I opened Willie’s Café with my business partner on January 15, 1996. I bought my business partner out in October 2003. I reinvented the café and grew the catering business. I closed Willie’s Café on October 29, 2016, almost 21 years later. It is a good thing; we were at the top of our game.
Five years ago I decided it was time to look at selling and transitioning to a career in teaching. It was a long five years, but I am now out of the restaurant business. In August of this year I accepted on offer for the building that I could not refuse.
The café has been my life for 20 years. My son Braden grew up here. Three years in I suffered a nervous breakdown here. My marriage ended here. I started sleeping with the waitress here; Cindy is now my partner in and for life. I got sober here two and a half years ago. It also has been a significant part of my MDI experience. I took a weekend off in June 2002 to do the Sterling Men’s Weekend and another one in February 2004 to do the Legacy Discovery. All the significant decisions that I have made here, including the one to sell, were made with the support, challenge and wisdom of MDI men. They are the source of a lot of my success. The lessons I learned about myself and about leadership in MDI have directly impacted how I lead my staff and run my business. I can’t count how many hours I have spent on the phone here taking MDI calls.
My men’s team, London Calling had its first meeting here some eight years ago when we split from Smackinthehead. We have been meeting hear regularly since. It was home as Chris Rushforth, Preston Gervais and I struggled to keep the team alive and growing.
“At the final meeting, we had over 20 men total; that’s basically a division meeting. Insane. It’s amazing to think that London Calling is currently one of the smaller teams, if not the smallest in Western Front, yet it’s safe to say that both London Calling and Willie’s Cafe has had such tremendous impact on the circle of men we belong to. That or they just came for the food.” – Preston Gervais.
It has been the source of caterings for many MDI events including trainings, the Mury and the Legacy Discovery. Many of the men on our team have worked here. It was a special place. London Calling hosted one final meeting here on Tuesday November 1. Showing up were 26 men, many of them driving the two hours each way from Toronto. My son, now 24 and our team captain, ran a spectacular meeting. It was humbling and inspiring.
Willie’s Café had a special place in our local community; it was “home” to so many regular customers.
I supported as many local charities as I could. One of our biggest successes was raising over $1000 to help two 8-year-old girls put a swing set in the park around the corner from the café. I have seen families grow here, many of them four generations, sharing happy and sad times, first dates, marriages, graduations, the birth of children, and the death of loved ones both old and young. I have watched staff (my son included who started here when he was 10) I hired in high school, learn, grow up, marry, and become parents and productive successful adults. I like to think their experience here had some part in that.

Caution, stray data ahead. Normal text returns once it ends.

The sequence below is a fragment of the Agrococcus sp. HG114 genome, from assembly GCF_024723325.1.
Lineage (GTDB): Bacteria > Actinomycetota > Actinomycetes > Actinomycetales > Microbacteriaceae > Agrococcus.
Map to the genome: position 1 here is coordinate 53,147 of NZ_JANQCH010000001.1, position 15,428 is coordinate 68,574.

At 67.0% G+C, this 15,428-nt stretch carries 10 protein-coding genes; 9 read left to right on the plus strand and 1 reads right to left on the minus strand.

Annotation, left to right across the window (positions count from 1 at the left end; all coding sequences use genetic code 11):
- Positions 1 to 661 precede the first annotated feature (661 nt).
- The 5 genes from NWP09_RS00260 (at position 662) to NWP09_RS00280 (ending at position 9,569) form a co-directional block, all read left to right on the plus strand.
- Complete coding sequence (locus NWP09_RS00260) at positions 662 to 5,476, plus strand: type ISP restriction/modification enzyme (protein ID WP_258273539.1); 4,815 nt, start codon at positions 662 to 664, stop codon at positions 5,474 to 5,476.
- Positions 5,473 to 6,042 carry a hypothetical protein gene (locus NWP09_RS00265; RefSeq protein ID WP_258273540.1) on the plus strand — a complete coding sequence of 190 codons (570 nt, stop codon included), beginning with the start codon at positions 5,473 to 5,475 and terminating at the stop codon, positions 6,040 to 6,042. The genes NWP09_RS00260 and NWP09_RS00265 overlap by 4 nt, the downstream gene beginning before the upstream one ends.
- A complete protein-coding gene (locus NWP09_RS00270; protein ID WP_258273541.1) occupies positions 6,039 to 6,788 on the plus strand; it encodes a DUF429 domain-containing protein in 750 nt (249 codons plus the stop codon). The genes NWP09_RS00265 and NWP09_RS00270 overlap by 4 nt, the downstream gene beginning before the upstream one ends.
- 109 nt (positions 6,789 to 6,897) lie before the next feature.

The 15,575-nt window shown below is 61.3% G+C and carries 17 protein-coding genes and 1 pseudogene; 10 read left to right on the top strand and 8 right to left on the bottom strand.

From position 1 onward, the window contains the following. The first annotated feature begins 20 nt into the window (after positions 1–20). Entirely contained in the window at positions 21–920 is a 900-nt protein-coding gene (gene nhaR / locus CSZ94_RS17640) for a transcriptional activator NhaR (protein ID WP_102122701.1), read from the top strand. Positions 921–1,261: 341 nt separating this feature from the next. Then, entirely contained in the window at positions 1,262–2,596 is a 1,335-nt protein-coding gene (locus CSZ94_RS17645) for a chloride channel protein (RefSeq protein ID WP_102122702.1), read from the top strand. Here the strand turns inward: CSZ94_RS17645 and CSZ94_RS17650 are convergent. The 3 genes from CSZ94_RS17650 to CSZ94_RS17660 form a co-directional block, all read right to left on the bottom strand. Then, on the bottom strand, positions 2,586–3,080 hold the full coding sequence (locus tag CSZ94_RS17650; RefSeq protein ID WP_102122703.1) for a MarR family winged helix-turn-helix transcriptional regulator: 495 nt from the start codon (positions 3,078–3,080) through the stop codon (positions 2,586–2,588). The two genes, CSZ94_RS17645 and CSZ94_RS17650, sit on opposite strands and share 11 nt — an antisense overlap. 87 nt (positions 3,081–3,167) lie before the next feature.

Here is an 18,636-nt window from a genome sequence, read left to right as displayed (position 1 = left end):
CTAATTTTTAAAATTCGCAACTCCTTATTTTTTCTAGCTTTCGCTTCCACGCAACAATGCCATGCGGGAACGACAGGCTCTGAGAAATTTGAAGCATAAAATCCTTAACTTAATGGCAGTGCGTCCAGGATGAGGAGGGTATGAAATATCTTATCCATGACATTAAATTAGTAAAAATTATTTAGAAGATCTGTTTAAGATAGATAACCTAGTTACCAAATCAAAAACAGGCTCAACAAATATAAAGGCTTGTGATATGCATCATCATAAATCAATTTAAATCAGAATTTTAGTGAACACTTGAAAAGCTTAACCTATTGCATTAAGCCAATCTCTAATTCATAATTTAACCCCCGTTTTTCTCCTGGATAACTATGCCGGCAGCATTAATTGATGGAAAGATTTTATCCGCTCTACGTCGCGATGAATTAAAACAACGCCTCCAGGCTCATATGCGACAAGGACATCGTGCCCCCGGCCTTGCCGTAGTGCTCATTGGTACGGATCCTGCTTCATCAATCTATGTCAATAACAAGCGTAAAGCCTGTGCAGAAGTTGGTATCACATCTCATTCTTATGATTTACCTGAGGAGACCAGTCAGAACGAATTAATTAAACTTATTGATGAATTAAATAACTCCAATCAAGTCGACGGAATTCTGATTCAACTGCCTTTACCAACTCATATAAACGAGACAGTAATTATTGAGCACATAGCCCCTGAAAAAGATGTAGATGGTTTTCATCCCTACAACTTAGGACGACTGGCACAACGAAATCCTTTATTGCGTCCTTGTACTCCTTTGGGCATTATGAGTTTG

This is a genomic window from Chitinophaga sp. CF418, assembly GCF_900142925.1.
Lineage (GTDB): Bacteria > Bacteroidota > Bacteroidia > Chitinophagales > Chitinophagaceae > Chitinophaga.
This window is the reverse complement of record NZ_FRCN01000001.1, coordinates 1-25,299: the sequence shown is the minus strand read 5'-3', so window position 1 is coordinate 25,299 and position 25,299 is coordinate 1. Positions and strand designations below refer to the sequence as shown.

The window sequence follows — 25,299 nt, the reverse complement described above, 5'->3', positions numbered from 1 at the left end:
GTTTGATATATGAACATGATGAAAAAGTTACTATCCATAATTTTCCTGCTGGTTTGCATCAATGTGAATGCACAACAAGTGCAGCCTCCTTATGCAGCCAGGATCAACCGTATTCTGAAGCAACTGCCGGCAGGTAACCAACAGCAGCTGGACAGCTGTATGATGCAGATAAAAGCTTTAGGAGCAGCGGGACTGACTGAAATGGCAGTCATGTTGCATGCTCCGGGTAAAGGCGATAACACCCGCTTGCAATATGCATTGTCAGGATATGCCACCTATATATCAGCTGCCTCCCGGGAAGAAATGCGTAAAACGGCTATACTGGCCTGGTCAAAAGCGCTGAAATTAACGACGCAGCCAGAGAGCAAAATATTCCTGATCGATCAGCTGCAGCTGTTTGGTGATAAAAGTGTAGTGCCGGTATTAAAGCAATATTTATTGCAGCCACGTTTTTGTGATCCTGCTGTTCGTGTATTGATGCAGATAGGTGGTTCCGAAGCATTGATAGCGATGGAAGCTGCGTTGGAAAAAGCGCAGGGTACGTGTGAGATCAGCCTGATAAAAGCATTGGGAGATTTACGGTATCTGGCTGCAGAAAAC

The last eight weeks of business were emotionally and physical draining, but also a wonderful and affirming experience. My customers were at once mad (“how could I close and do this to them?”) and sad (“where will we go for lunch?”) as well as happy (“congratulations on doing what is right for you.”)
“I have been on his team during his entire time in MDI. Kennard and I used to drive at least one hour each way to get to meetings, sometimes two hours each way. We did this for years and finally he said, “I’m tired of this. We need to create a team in London.” He was the main driving force in doing that, and our main meeting place in London was Willie’s Café.” – Chris Rushforth
The praise, the thank you’s, the emotions, the gratitude, the memories expressed via e-mail, cards and guest book was overwhelming. It took me some time to accept that what I created had touched so many people, so many lives. On the last two evenings I had the opportunity to work with my business partner as we cooked and served dinner one last time for invited guests.
My men will now support me as I start the next journey: finding a home for the catering business, finding work as a part-time instructor in the hospitality program at the local college. It will all fall into place.
In conclusion, I tell you this. There was a group of ladies who for the past 15 years came every Thursday for lunch. I would like to share what one of them said, it brought me a great sense of calmness, and completion. I realized everything was going to be OK. Her initial reaction was: “Did you think about us, what we are going to do, when you made this decision?” She then quietly asked if the decision was a good one for me. I said yes it was and she replied, “Then if it is good for you, it is good for me. If something good comes to you as a result, then something good must to come to me as a result.”